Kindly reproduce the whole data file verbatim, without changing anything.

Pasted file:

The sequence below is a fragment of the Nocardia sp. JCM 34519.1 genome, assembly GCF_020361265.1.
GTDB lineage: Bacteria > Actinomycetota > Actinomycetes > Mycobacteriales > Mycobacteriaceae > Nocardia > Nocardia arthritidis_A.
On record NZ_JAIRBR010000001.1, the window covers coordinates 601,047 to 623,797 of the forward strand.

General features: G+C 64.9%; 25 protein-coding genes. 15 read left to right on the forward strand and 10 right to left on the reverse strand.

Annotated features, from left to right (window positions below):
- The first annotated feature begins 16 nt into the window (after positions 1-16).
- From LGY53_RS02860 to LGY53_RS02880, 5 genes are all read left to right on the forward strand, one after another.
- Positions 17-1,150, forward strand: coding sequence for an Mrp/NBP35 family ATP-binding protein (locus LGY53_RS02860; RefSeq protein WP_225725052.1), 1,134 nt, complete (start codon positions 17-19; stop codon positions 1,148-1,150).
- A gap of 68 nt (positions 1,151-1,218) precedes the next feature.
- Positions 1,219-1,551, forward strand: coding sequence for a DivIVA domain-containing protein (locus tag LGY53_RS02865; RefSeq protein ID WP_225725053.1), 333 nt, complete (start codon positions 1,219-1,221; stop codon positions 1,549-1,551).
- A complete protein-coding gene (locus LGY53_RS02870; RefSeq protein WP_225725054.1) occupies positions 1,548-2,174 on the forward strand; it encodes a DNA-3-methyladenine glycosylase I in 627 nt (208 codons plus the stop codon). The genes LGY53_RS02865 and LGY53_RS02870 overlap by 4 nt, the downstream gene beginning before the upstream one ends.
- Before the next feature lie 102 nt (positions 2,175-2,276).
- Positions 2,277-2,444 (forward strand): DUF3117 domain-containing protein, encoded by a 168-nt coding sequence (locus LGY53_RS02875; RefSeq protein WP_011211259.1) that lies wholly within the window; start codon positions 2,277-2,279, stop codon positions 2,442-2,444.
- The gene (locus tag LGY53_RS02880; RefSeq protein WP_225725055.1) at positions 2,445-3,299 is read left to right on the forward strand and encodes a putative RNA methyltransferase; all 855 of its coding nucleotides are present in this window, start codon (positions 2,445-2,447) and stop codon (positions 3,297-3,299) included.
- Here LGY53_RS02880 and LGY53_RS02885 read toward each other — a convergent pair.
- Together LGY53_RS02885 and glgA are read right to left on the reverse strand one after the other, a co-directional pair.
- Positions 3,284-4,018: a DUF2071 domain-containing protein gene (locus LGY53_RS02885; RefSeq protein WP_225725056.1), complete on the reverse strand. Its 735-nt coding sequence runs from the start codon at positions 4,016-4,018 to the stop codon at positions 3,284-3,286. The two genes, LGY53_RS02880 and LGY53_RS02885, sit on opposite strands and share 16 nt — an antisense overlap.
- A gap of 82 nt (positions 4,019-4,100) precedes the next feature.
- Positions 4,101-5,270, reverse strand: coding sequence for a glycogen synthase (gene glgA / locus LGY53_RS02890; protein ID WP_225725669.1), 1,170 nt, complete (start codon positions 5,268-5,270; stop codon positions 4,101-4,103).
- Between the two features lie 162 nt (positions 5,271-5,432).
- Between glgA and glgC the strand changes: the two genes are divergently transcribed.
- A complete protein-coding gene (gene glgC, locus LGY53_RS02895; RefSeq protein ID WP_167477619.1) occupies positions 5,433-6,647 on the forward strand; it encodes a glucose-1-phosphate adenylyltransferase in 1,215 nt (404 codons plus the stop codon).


The sequence below is a fragment of the Nocardia sp. JCM 34519.1 genome, assembly GCF_020361265.1.
GTDB lineage: Bacteria > Actinomycetota > Actinomycetes > Mycobacteriales > Mycobacteriaceae > Nocardia > Nocardia arthritidis_A.
On record NZ_JAIRBR010000001.1, the window covers coordinates 601,047 to 623,797 of the forward strand.

General features: G+C 64.9%; 25 protein-coding genes. 15 read left to right on the forward strand and 10 right to left on the reverse strand.

Annotated features, from left to right (window positions below):
- The first annotated feature begins 16 nt into the window (after positions 1-16).
- From LGY53_RS02860 to LGY53_RS02880, 5 genes are all read left to right on the forward strand, one after another.
- Positions 17-1,150, forward strand: coding sequence for an Mrp/NBP35 family ATP-binding protein (locus LGY53_RS02860; RefSeq protein WP_225725052.1), 1,134 nt, complete (start codon positions 17-19; stop codon positions 1,148-1,150).
- A gap of 68 nt (positions 1,151-1,218) precedes the next feature.
- Positions 1,219-1,551, forward strand: coding sequence for a DivIVA domain-containing protein (locus tag LGY53_RS02865; RefSeq protein ID WP_225725053.1), 333 nt, complete (start codon positions 1,219-1,221; stop codon positions 1,549-1,551).
- A complete protein-coding gene (locus LGY53_RS02870; RefSeq protein WP_225725054.1) occupies positions 1,548-2,174 on the forward strand; it encodes a DNA-3-methyladenine glycosylase I in 627 nt (208 codons plus the stop codon). The genes LGY53_RS02865 and LGY53_RS02870 overlap by 4 nt, the downstream gene beginning before the upstream one ends.
- Before the next feature lie 102 nt (positions 2,175-2,276).
- Positions 2,277-2,444 (forward strand): DUF3117 domain-containing protein, encoded by a 168-nt coding sequence (locus LGY53_RS02875; RefSeq protein WP_011211259.1) that lies wholly within the window; start codon positions 2,277-2,279, stop codon positions 2,442-2,444.
- The gene (locus tag LGY53_RS02880; RefSeq protein WP_225725055.1) at positions 2,445-3,299 is read left to right on the forward strand and encodes a putative RNA methyltransferase; all 855 of its coding nucleotides are present in this window, start codon (positions 2,445-2,447) and stop codon (positions 3,297-3,299) included.
- Here LGY53_RS02880 and LGY53_RS02885 read toward each other — a convergent pair.
- Together LGY53_RS02885 and glgA are read right to left on the reverse strand one after the other, a co-directional pair.
- Positions 3,284-4,018: a DUF2071 domain-containing protein gene (locus LGY53_RS02885; RefSeq protein WP_225725056.1), complete on the reverse strand. Its 735-nt coding sequence runs from the start codon at positions 4,016-4,018 to the stop codon at positions 3,284-3,286. The two genes, LGY53_RS02880 and LGY53_RS02885, sit on opposite strands and share 16 nt — an antisense overlap.
- A gap of 82 nt (positions 4,019-4,100) precedes the next feature.
- Positions 4,101-5,270, reverse strand: coding sequence for a glycogen synthase (gene glgA / locus LGY53_RS02890; protein ID WP_225725669.1), 1,170 nt, complete (start codon positions 5,268-5,270; stop codon positions 4,101-4,103).
- Between the two features lie 162 nt (positions 5,271-5,432).
- Between glgA and glgC the strand changes: the two genes are divergently transcribed.
- A complete protein-coding gene (gene glgC, locus LGY53_RS02895; RefSeq protein ID WP_167477619.1) occupies positions 5,433-6,647 on the forward strand; it encodes a glucose-1-phosphate adenylyltransferase in 1,215 nt (404 codons plus the stop codon).